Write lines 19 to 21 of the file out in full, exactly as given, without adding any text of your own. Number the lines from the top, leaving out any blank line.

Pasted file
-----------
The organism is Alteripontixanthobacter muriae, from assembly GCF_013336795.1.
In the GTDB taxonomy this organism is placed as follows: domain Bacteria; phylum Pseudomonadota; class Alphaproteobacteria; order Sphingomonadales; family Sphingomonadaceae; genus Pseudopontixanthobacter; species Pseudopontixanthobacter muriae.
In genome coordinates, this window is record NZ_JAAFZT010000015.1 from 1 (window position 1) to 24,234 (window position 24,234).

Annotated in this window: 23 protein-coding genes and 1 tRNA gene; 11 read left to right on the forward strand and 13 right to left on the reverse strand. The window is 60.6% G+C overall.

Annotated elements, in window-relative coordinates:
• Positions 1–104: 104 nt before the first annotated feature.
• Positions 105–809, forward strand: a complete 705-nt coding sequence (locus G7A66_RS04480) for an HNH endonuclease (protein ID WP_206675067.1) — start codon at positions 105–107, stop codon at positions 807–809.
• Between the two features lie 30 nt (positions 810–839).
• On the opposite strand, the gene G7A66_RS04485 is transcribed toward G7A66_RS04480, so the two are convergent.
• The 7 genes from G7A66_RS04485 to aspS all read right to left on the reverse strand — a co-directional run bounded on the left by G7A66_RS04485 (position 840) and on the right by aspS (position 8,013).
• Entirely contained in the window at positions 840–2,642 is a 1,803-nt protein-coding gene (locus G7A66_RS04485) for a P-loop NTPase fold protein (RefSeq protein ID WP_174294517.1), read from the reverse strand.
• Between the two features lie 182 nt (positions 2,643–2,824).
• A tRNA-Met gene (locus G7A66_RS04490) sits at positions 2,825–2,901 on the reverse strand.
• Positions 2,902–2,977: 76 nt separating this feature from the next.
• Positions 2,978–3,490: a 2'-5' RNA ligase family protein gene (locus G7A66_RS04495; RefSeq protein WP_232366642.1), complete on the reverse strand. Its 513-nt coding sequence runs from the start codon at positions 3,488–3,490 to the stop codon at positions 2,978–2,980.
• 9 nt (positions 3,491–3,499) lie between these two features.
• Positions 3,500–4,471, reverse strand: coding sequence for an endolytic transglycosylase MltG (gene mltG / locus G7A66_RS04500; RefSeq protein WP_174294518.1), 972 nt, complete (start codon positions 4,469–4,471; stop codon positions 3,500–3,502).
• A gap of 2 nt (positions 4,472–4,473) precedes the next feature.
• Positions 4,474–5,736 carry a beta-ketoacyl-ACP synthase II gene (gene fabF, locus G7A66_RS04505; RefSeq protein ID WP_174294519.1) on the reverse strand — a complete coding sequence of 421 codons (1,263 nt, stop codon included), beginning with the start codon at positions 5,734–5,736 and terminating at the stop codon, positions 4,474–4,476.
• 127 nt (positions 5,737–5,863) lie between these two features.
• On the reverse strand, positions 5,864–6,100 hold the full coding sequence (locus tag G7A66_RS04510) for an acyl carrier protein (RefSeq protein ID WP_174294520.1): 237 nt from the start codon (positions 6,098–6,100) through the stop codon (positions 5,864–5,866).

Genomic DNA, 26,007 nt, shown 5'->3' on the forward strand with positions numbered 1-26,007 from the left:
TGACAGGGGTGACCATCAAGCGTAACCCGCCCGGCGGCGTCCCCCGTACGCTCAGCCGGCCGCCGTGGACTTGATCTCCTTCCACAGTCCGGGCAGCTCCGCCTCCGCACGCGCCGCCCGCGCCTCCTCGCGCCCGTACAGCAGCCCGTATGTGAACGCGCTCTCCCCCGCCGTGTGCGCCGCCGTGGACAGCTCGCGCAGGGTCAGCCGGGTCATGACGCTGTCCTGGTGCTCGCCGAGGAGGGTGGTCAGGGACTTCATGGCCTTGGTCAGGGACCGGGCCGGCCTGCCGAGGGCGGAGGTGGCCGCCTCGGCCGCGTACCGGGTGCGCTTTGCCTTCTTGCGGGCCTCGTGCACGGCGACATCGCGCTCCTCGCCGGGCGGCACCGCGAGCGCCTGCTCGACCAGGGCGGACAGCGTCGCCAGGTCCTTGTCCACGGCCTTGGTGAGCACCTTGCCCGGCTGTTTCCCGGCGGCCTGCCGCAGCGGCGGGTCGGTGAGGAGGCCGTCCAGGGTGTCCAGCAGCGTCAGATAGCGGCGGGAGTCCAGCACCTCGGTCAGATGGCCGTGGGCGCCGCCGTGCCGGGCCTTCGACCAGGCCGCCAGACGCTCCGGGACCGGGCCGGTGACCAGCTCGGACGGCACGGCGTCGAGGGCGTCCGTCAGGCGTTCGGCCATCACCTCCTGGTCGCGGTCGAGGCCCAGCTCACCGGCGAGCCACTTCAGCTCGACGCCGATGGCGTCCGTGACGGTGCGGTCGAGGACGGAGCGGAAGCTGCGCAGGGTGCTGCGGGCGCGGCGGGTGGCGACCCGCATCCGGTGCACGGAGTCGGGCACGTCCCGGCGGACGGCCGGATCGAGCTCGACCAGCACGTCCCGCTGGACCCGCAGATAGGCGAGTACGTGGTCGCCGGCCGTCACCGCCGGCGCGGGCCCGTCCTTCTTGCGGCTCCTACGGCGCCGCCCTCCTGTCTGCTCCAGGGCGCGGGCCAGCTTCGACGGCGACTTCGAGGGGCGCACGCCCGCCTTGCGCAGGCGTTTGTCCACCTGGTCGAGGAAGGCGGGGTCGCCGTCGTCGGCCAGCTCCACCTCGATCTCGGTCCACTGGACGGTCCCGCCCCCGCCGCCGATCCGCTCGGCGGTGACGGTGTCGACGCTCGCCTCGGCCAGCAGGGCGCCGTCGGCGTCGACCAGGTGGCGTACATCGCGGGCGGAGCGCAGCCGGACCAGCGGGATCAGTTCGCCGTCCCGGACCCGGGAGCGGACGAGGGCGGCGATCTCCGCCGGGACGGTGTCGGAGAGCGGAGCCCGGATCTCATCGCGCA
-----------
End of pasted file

• Positions 4,474–5,736 carry a beta-ketoacyl-ACP synthase II gene (gene fabF, locus G7A66_RS04505; RefSeq protein ID WP_174294519.1) on the reverse strand — a complete coding sequence of 421 codons (1,263 nt, stop codon included), beginning with the start codon at positions 5,734–5,736 and terminating at the stop codon, positions 4,474–4,476.
• 127 nt (positions 5,737–5,863) lie between these two features.
• On the reverse strand, positions 5,864–6,100 hold the full coding sequence (locus tag G7A66_RS04510) for an acyl carrier protein (RefSeq protein ID WP_174294520.1): 237 nt from the start codon (positions 6,098–6,100) through the stop codon (positions 5,864–5,866).